Amid a national concern for identity theft and a subsequent threat of fraudulent unemployment insurance claims increasing, the State of Vermont and Department of Labor have taken steps to increase monitoring and awareness for unemployment insurance fraud.
Cases of fraudulent unemployment claims associated with identity theft occur when an individual’s identity has been stolen and a claim has been opened in their name. This is also known as “imposter fraud.” While the theft of the identity likely occurred in the months and years prior to COVID-19 as part of national and global data breaches, the Department of Labor wants individuals to be aware of steps it is taking to monitor fraud, and how to prevent theft from occurring in the first place.
“With unemployment at an all-time high in Vermont and across the county, we want individuals to be aware that unemployment insurance fraud through identity theft is not only something that is impacting Vermonters, but something the Department is actively working to prevent. While the Department is doing everything it can to catch these fraudulent claims and stop benefits from being paid, we are also asking individuals to be mindful of their actions and swiftly report any misuse of their personal information relating to unemployment insurance.” Said, Labor Commissioner Michael Harrington.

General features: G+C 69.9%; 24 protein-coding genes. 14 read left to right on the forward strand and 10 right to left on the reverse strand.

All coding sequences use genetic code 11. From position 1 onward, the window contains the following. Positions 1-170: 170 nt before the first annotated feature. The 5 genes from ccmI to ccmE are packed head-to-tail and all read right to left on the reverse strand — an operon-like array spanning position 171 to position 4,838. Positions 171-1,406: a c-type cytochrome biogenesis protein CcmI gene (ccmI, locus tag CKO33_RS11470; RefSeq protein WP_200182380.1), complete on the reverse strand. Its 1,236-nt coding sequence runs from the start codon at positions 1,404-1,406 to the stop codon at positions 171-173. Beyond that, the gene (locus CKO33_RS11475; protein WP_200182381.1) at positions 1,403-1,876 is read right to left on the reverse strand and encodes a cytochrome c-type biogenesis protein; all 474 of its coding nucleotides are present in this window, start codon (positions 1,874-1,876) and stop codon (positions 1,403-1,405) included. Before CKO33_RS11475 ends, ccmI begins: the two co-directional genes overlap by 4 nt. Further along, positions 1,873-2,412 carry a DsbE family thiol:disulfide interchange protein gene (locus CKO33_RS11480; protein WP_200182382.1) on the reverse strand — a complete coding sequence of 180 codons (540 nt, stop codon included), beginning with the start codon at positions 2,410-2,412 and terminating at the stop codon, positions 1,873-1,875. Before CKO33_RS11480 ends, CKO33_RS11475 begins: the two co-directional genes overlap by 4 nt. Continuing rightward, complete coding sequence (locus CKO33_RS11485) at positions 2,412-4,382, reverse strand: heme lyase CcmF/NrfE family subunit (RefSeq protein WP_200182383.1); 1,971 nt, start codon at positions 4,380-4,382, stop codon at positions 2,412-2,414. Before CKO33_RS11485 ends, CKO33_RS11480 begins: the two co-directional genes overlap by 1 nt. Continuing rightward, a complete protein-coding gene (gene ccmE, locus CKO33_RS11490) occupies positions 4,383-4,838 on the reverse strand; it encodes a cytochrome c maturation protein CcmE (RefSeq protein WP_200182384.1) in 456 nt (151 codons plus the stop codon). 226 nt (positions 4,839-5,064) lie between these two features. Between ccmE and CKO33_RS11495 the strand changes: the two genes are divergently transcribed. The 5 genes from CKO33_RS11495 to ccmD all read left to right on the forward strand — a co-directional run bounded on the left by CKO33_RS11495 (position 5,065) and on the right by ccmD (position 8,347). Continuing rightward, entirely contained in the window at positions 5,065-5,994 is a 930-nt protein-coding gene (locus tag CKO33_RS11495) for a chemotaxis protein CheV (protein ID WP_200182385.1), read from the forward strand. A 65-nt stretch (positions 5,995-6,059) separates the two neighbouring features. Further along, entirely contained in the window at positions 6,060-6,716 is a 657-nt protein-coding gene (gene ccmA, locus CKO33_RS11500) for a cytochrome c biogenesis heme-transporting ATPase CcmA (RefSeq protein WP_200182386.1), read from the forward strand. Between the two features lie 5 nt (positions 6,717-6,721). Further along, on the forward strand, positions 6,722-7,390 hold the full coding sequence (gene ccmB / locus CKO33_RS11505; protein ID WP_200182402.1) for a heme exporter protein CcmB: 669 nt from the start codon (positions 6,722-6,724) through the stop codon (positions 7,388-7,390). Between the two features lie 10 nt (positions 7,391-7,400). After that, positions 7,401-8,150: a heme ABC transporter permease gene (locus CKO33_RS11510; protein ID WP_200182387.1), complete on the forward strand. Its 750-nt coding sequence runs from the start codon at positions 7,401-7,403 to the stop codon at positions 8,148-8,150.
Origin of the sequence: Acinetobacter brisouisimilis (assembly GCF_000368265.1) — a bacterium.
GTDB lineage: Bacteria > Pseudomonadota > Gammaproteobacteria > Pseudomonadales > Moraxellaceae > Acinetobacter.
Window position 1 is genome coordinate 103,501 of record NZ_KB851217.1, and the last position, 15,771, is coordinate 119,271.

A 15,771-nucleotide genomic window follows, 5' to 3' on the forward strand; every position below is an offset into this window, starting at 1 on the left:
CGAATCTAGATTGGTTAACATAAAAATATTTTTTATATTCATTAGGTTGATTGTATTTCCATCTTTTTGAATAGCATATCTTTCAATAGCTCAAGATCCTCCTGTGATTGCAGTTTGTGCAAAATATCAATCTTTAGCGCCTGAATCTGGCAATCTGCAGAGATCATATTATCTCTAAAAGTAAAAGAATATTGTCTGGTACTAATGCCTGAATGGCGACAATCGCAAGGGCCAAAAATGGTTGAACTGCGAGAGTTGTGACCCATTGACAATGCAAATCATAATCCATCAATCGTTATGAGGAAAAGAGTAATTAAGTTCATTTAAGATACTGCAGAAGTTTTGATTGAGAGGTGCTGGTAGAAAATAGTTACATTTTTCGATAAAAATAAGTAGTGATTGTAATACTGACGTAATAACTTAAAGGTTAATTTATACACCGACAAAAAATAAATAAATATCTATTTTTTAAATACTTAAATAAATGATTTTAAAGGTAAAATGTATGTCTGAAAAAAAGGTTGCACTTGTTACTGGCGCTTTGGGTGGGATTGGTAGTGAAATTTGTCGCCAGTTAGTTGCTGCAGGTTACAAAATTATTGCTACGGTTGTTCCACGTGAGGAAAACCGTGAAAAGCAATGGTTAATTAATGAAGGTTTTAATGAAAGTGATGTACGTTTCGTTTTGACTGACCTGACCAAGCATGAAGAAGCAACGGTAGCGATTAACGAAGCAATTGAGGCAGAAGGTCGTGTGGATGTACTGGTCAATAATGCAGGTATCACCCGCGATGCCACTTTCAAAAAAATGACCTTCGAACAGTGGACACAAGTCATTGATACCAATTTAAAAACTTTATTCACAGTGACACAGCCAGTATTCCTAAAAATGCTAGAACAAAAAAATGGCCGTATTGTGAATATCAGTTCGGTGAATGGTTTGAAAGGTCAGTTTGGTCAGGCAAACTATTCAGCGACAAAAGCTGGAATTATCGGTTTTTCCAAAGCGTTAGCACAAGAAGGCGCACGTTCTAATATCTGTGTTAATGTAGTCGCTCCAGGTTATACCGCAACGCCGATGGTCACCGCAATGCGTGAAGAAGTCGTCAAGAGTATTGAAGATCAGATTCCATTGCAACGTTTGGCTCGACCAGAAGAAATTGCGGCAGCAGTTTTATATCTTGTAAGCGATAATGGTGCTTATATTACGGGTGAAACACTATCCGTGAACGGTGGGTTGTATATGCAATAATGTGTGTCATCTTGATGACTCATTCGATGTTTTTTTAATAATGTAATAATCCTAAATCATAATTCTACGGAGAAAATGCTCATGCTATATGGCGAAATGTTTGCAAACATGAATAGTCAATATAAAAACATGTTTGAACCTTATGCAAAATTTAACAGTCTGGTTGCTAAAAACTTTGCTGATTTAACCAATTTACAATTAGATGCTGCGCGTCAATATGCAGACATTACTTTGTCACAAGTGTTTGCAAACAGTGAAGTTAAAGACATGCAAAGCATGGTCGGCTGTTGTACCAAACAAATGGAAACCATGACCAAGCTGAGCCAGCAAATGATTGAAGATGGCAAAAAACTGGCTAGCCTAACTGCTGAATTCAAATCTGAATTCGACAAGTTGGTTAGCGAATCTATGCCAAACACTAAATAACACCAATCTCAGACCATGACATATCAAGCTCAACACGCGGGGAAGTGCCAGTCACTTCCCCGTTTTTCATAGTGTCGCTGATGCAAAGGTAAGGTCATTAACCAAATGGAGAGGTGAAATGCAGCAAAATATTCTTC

The Department of Labor has implemented additional identity verification measures for those filing unemployment claims and is working with federal partners and law enforcement. Additionally, a fraud task force has been created to address this growing issue, and consists of members from the Vermont State Police, FBI, Department of Homeland Security, Secret Service, U.S. Department of Labor, Office of Inspector General, the Vermont Attorney General’s Office, the Vermont Department of Financial Regulation, and the Department of Labor.
Vermonters are reminded to take proactive steps, such as those listed below, to ensure their personal and financial information is protected.
• Check your email and physical mail regularly for communications from the Vermont Department of Labor and other state agencies.
• Actively monitor your financial accounts, such as bank and credit card accounts.
• Consider placing a security freeze on your credit. More information www.consumer.ftc.gov/articles/0497-credit-freeze-faqs
Individuals who believe they may have had a false unemployment claim filed using their personal information, should contact the Department of Labor immediately, either by submitting an online fraud report at labor.vermont.gov/UI-fraud or by calling 802-828-4101.